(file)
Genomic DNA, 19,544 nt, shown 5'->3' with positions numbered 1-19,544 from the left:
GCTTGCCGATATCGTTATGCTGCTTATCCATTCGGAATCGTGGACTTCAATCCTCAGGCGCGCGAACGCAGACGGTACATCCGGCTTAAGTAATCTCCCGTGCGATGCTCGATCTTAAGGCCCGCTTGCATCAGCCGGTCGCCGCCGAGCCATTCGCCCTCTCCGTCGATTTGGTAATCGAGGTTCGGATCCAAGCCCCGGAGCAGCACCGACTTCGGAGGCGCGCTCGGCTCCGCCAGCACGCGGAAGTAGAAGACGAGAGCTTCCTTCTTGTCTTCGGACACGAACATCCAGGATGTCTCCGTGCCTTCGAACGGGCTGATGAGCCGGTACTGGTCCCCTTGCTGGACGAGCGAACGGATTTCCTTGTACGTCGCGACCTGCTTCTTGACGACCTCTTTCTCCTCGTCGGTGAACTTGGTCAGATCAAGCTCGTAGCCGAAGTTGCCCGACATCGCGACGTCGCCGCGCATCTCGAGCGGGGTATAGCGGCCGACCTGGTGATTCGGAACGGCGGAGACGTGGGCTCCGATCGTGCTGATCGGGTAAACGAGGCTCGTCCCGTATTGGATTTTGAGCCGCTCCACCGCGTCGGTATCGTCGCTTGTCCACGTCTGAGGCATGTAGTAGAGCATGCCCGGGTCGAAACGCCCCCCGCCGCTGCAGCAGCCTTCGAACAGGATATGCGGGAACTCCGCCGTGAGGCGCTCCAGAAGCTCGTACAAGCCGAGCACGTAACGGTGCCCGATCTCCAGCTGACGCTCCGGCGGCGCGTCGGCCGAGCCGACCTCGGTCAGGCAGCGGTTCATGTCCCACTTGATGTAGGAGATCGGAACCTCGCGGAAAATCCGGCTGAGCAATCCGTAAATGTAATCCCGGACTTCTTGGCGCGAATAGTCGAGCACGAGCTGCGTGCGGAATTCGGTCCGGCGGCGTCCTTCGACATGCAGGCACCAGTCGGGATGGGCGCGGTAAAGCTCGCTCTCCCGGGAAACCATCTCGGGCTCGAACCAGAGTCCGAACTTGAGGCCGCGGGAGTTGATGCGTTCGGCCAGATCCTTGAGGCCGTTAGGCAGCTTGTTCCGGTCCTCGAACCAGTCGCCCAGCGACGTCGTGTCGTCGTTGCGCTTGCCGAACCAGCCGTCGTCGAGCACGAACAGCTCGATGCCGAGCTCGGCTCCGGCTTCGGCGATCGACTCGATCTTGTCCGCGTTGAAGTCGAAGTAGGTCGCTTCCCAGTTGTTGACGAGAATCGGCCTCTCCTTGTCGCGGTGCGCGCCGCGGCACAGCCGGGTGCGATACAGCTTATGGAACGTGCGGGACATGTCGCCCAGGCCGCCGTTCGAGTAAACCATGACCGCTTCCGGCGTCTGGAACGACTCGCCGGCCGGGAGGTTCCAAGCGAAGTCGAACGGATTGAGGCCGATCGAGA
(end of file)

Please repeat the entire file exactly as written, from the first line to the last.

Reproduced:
Genomic DNA, 19,544 nt, shown 5'->3' with positions numbered 1-19,544 from the left:
GCTTGCCGATATCGTTATGCTGCTTATCCATTCGGAATCGTGGACTTCAATCCTCAGGCGCGCGAACGCAGACGGTACATCCGGCTTAAGTAATCTCCCGTGCGATGCTCGATCTTAAGGCCCGCTTGCATCAGCCGGTCGCCGCCGAGCCATTCGCCCTCTCCGTCGATTTGGTAATCGAGGTTCGGATCCAAGCCCCGGAGCAGCACCGACTTCGGAGGCGCGCTCGGCTCCGCCAGCACGCGGAAGTAGAAGACGAGAGCTTCCTTCTTGTCTTCGGACACGAACATCCAGGATGTCTCCGTGCCTTCGAACGGGCTGATGAGCCGGTACTGGTCCCCTTGCTGGACGAGCGAACGGATTTCCTTGTACGTCGCGACCTGCTTCTTGACGACCTCTTTCTCCTCGTCGGTGAACTTGGTCAGATCAAGCTCGTAGCCGAAGTTGCCCGACATCGCGACGTCGCCGCGCATCTCGAGCGGGGTATAGCGGCCGACCTGGTGATTCGGAACGGCGGAGACGTGGGCTCCGATCGTGCTGATCGGGTAAACGAGGCTCGTCCCGTATTGGATTTTGAGCCGCTCCACCGCGTCGGTATCGTCGCTTGTCCACGTCTGAGGCATGTAGTAGAGCATGCCCGGGTCGAAACGCCCCCCGCCGCTGCAGCAGCCTTCGAACAGGATATGCGGGAACTCCGCCGTGAGGCGCTCCAGAAGCTCGTACAAGCCGAGCACGTAACGGTGCCCGATCTCCAGCTGACGCTCCGGCGGCGCGTCGGCCGAGCCGACCTCGGTCAGGCAGCGGTTCATGTCCCACTTGATGTAGGAGATCGGAACCTCGCGGAAAATCCGGCTGAGCAATCCGTAAATGTAATCCCGGACTTCTTGGCGCGAATAGTCGAGCACGAGCTGCGTGCGGAATTCGGTCCGGCGGCGTCCTTCGACATGCAGGCACCAGTCGGGATGGGCGCGGTAAAGCTCGCTCTCCCGGGAAACCATCTCGGGCTCGAACCAGAGTCCGAACTTGAGGCCGCGGGAGTTGATGCGTTCGGCCAGATCCTTGAGGCCGTTAGGCAGCTTGTTCCGGTCCTCGAACCAGTCGCCCAGCGACGTCGTGTCGTCGTTGCGCTTGCCGAACCAGCCGTCGTCGAGCACGAACAGCTCGATGCCGAGCTCGGCTCCGGCTTCGGCGATCGACTCGATCTTGTCCGCGTTGAAGTCGAAGTAGGTCGCTTCCCAGTTGTTGACGAGAATCGGCCTCTCCTTGTCGCGGTGCGCGCCGCGGCACAGCCGGGTGCGATACAGCTTATGGAACGTGCGGGACATGTCGCCCAGGCCGCCGTTCGAGTAAACCATGACCGCTTCCGGCGTCTGGAACGACTCGCCGGCCGGGAGGTTCCAAGCGAAGTCGAACGGATTGAGGCCGATCGAGA